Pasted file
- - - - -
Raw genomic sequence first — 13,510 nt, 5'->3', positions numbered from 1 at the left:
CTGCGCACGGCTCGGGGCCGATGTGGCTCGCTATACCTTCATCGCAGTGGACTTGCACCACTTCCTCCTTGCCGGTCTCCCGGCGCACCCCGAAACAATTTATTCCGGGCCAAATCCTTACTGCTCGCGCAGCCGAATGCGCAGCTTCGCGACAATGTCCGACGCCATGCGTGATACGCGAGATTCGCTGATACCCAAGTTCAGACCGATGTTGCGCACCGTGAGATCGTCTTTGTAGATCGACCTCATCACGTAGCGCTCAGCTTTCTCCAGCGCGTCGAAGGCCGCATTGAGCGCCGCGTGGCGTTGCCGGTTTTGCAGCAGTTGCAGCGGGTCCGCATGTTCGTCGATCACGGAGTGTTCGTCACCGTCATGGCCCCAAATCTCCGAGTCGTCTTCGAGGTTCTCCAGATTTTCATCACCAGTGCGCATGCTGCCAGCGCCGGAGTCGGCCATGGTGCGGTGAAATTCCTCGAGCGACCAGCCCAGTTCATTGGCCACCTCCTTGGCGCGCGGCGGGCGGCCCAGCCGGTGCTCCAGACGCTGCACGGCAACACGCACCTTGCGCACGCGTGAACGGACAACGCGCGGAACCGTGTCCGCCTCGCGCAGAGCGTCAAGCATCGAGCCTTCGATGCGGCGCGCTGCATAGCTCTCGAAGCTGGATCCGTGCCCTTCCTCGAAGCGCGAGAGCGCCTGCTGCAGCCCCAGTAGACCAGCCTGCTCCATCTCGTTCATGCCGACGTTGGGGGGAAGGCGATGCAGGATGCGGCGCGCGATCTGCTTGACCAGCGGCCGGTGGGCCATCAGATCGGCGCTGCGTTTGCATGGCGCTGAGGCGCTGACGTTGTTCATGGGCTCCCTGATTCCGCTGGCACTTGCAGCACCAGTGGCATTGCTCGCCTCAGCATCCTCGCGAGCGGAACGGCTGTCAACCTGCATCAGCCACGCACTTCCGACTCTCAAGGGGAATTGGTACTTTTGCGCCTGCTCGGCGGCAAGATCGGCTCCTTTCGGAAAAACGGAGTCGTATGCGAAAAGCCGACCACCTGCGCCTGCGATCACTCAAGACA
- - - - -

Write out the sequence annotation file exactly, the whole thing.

Raw genomic sequence first — 13,510 nt, 5'->3', positions numbered from 1 at the left:
CTGCGCACGGCTCGGGGCCGATGTGGCTCGCTATACCTTCATCGCAGTGGACTTGCACCACTTCCTCCTTGCCGGTCTCCCGGCGCACCCCGAAACAATTTATTCCGGGCCAAATCCTTACTGCTCGCGCAGCCGAATGCGCAGCTTCGCGACAATGTCCGACGCCATGCGTGATACGCGAGATTCGCTGATACCCAAGTTCAGACCGATGTTGCGCACCGTGAGATCGTCTTTGTAGATCGACCTCATCACGTAGCGCTCAGCTTTCTCCAGCGCGTCGAAGGCCGCATTGAGCGCCGCGTGGCGTTGCCGGTTTTGCAGCAGTTGCAGCGGGTCCGCATGTTCGTCGATCACGGAGTGTTCGTCACCGTCATGGCCCCAAATCTCCGAGTCGTCTTCGAGGTTCTCCAGATTTTCATCACCAGTGCGCATGCTGCCAGCGCCGGAGTCGGCCATGGTGCGGTGAAATTCCTCGAGCGACCAGCCCAGTTCATTGGCCACCTCCTTGGCGCGCGGCGGGCGGCCCAGCCGGTGCTCCAGACGCTGCACGGCAACACGCACCTTGCGCACGCGTGAACGGACAACGCGCGGAACCGTGTCCGCCTCGCGCAGAGCGTCAAGCATCGAGCCTTCGATGCGGCGCGCTGCATAGCTCTCGAAGCTGGATCCGTGCCCTTCCTCGAAGCGCGAGAGCGCCTGCTGCAGCCCCAGTAGACCAGCCTGCTCCATCTCGTTCATGCCGACGTTGGGGGGAAGGCGATGCAGGATGCGGCGCGCGATCTGCTTGACCAGCGGCCGGTGGGCCATCAGATCGGCGCTGCGTTTGCATGGCGCTGAGGCGCTGACGTTGTTCATGGGCTCCCTGATTCCGCTGGCACTTGCAGCACCAGTGGCATTGCTCGCCTCAGCATCCTCGCGAGCGGAACGGCTGTCAACCTGCATCAGCCACGCACTTCCGACTCTCAAGGGGAATTGGTACTTTTGCGCCTGCTCGGCGGCAAGATCGGCTCCTTTCGGAAAAACGGAGTCGTATGCGAAAAGCCGACCACCTGCGCCTGCGATCACTCAAGACA